A 300 MHz NMR during a nitrogen fill
First day of classes! So, here’s a quick photo from the lab for today.
This instrument, called a NMR (nuclear magnetic resonance), is the basis for a lot of my research. NMR measures the spin signals of atoms, typically hydrogen. Through application of an electro-magnetic pulse, the vibrations of nuclei can be measured and placed on a spectrum. Frequencies of vibrations vary according to factors such as the molecule’s composition and overall geometry. Thus, NMR helps us to identify the structure of a compound.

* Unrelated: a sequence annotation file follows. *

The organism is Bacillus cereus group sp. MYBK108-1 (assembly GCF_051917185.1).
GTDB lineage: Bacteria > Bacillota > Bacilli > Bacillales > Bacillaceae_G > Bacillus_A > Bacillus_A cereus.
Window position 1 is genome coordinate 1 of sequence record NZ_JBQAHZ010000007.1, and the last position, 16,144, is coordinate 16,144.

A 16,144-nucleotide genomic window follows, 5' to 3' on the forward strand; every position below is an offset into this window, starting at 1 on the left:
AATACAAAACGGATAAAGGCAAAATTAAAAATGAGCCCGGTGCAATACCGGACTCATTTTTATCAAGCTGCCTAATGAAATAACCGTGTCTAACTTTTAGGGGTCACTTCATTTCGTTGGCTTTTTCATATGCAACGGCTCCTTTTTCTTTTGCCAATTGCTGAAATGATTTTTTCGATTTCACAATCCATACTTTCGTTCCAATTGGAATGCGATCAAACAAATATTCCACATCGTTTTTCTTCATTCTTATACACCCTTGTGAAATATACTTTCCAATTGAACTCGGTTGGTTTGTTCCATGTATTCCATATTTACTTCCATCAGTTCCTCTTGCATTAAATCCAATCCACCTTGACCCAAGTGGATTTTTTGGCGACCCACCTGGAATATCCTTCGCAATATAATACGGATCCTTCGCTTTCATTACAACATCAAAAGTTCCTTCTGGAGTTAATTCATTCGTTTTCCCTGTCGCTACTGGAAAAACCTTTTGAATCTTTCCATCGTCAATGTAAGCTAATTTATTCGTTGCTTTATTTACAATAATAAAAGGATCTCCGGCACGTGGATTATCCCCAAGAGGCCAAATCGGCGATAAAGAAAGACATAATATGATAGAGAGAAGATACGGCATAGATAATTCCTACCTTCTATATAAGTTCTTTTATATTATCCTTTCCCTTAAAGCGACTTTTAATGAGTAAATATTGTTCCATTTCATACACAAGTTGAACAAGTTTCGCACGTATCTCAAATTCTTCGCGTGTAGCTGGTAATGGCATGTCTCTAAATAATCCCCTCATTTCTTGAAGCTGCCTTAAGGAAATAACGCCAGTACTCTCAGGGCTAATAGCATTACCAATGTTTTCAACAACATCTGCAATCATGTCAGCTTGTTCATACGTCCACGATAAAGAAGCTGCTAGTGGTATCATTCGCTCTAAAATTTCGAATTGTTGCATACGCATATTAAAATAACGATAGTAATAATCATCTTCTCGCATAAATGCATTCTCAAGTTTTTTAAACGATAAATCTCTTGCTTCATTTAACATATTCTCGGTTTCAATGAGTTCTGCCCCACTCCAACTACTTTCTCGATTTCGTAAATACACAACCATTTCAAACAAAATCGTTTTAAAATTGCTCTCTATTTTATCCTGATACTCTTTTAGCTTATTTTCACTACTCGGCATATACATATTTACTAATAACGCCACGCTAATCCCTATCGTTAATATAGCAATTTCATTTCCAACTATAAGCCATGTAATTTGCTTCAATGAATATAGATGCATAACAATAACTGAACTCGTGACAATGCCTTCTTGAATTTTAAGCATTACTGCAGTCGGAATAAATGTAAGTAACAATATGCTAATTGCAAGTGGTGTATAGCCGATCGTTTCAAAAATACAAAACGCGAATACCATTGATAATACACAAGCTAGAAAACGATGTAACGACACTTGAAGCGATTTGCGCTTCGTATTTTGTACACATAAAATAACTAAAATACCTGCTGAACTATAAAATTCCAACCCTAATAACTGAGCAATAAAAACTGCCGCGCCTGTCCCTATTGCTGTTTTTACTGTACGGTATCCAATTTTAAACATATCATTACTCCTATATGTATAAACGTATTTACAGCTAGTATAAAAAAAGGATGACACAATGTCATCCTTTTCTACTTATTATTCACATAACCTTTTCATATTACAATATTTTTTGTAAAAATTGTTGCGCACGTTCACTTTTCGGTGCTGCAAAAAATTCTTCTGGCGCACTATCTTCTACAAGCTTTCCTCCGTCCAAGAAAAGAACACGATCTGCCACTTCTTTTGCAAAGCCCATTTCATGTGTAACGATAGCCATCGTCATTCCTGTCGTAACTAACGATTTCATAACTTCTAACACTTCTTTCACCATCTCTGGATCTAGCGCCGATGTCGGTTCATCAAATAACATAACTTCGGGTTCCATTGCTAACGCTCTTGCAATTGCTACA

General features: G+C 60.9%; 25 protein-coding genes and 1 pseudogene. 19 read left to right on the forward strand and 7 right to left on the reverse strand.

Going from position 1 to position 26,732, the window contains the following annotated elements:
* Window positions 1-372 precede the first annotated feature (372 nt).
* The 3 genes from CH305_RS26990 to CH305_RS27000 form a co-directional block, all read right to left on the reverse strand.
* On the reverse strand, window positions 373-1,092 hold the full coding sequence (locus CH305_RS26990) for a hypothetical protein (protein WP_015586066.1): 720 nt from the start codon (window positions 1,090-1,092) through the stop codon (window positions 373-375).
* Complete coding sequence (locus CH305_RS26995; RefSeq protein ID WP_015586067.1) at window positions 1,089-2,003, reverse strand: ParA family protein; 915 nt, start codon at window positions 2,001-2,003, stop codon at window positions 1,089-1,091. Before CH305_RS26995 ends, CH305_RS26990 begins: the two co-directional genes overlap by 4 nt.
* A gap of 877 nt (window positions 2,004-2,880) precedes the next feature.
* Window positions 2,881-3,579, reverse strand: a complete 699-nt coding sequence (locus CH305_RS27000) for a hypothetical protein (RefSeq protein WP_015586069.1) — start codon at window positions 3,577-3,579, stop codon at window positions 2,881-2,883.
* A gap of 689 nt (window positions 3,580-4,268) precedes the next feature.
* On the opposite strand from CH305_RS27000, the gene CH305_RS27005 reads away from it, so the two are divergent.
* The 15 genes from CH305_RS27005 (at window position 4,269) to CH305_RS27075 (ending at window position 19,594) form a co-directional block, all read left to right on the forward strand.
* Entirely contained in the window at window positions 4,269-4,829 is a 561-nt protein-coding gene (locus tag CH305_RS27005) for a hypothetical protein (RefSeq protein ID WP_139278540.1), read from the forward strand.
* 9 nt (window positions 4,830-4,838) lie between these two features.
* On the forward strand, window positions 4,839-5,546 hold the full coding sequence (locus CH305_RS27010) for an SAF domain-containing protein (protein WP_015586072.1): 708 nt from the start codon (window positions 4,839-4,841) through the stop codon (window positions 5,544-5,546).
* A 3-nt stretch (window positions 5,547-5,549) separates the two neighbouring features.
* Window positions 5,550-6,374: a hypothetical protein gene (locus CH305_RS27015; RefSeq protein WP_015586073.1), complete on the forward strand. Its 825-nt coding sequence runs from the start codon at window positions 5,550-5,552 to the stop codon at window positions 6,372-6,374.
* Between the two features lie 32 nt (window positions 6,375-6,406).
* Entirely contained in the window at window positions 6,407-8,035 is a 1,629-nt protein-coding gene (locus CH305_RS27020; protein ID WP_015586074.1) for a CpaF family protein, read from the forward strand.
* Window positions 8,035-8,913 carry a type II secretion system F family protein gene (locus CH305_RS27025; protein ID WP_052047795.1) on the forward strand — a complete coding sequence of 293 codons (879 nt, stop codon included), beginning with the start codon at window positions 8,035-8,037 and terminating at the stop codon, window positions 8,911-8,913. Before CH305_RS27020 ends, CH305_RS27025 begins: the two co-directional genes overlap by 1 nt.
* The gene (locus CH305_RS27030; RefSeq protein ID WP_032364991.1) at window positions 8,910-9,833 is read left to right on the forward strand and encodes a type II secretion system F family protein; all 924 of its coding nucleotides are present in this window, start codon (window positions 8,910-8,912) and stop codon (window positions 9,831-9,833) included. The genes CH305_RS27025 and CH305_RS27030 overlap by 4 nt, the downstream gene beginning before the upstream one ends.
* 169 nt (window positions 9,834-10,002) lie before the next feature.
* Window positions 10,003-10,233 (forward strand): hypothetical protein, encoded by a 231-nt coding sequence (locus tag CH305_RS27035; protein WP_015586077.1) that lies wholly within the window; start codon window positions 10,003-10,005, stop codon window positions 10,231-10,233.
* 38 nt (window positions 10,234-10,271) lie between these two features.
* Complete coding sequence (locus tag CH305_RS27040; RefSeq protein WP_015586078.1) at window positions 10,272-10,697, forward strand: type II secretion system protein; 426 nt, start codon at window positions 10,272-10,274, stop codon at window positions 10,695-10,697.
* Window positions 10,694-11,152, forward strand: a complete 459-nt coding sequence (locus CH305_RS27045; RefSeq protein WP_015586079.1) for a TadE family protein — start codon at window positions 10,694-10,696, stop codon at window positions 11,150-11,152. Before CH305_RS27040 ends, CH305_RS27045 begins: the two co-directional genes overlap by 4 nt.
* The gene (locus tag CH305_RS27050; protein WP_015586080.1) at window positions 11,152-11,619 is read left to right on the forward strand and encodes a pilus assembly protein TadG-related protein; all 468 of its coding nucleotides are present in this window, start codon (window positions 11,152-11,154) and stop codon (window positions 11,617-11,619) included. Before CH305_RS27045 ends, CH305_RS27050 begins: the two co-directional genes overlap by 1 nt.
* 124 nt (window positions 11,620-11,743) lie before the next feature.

Samples, in special tubes, are inserted at the top of the instrument, with the sample cushioned by a flow of nitrogen air. When the air flow is decreased, the sample slowly comes to rest at the center of the magnet, surrounded by a coil. This coil is immersed in liquid helium to allow it to be a superconductor, and thus be charged to have high magnetic field strength. Liquid nitrogen, contained in a dewar surrounding the liquid helium, acts as a heat sink so that the liquid helium does not rapidly boil off. This doesn’t completely prevent the liquid helium from boiling off, but since liquid helium is expensive and liquid nitrogen fairly cheap, it makes sense to use liquid nitrogen to slow the loss of helium. Thus, we have to replace the liquid nitrogen, aka do a ‘nitrogen fill’, roughly once a week.